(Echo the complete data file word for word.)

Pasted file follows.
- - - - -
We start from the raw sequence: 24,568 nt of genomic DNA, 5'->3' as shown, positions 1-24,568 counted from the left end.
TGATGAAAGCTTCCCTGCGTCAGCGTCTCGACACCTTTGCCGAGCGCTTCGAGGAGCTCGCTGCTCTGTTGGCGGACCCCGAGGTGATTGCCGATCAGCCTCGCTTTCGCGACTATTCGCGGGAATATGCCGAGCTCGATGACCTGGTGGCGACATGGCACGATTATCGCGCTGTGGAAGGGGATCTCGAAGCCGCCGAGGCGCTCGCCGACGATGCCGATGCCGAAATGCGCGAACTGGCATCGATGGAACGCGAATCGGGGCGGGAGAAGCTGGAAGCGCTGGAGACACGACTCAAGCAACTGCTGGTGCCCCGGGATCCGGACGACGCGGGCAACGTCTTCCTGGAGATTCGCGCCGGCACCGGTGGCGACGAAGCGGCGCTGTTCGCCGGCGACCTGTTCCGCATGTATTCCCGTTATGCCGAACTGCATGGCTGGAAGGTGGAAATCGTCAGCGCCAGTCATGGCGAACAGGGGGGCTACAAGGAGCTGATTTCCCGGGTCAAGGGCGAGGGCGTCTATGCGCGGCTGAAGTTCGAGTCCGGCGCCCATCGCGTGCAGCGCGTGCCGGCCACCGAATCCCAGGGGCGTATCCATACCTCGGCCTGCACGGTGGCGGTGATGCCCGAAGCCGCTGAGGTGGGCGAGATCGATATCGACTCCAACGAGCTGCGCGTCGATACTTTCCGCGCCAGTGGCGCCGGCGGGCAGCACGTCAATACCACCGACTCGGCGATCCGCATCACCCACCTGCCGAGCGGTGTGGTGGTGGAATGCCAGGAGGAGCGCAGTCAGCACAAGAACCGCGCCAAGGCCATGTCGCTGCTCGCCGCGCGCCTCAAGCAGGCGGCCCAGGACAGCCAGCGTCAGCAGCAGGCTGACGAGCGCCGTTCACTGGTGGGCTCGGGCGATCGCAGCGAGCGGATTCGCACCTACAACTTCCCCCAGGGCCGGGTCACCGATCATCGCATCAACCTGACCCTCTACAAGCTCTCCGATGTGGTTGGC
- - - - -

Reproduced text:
We start from the raw sequence: 24,568 nt of genomic DNA, 5'->3' as shown, positions 1-24,568 counted from the left end.
TGATGAAAGCTTCCCTGCGTCAGCGTCTCGACACCTTTGCCGAGCGCTTCGAGGAGCTCGCTGCTCTGTTGGCGGACCCCGAGGTGATTGCCGATCAGCCTCGCTTTCGCGACTATTCGCGGGAATATGCCGAGCTCGATGACCTGGTGGCGACATGGCACGATTATCGCGCTGTGGAAGGGGATCTCGAAGCCGCCGAGGCGCTCGCCGACGATGCCGATGCCGAAATGCGCGAACTGGCATCGATGGAACGCGAATCGGGGCGGGAGAAGCTGGAAGCGCTGGAGACACGACTCAAGCAACTGCTGGTGCCCCGGGATCCGGACGACGCGGGCAACGTCTTCCTGGAGATTCGCGCCGGCACCGGTGGCGACGAAGCGGCGCTGTTCGCCGGCGACCTGTTCCGCATGTATTCCCGTTATGCCGAACTGCATGGCTGGAAGGTGGAAATCGTCAGCGCCAGTCATGGCGAACAGGGGGGCTACAAGGAGCTGATTTCCCGGGTCAAGGGCGAGGGCGTCTATGCGCGGCTGAAGTTCGAGTCCGGCGCCCATCGCGTGCAGCGCGTGCCGGCCACCGAATCCCAGGGGCGTATCCATACCTCGGCCTGCACGGTGGCGGTGATGCCCGAAGCCGCTGAGGTGGGCGAGATCGATATCGACTCCAACGAGCTGCGCGTCGATACTTTCCGCGCCAGTGGCGCCGGCGGGCAGCACGTCAATACCACCGACTCGGCGATCCGCATCACCCACCTGCCGAGCGGTGTGGTGGTGGAATGCCAGGAGGAGCGCAGTCAGCACAAGAACCGCGCCAAGGCCATGTCGCTGCTCGCCGCGCGCCTCAAGCAGGCGGCCCAGGACAGCCAGCGTCAGCAGCAGGCTGACGAGCGCCGTTCACTGGTGGGCTCGGGCGATCGCAGCGAGCGGATTCGCACCTACAACTTCCCCCAGGGCCGGGTCACCGATCATCGCATCAACCTGACCCTCTACAAGCTCTCCGATGTGGTTGGC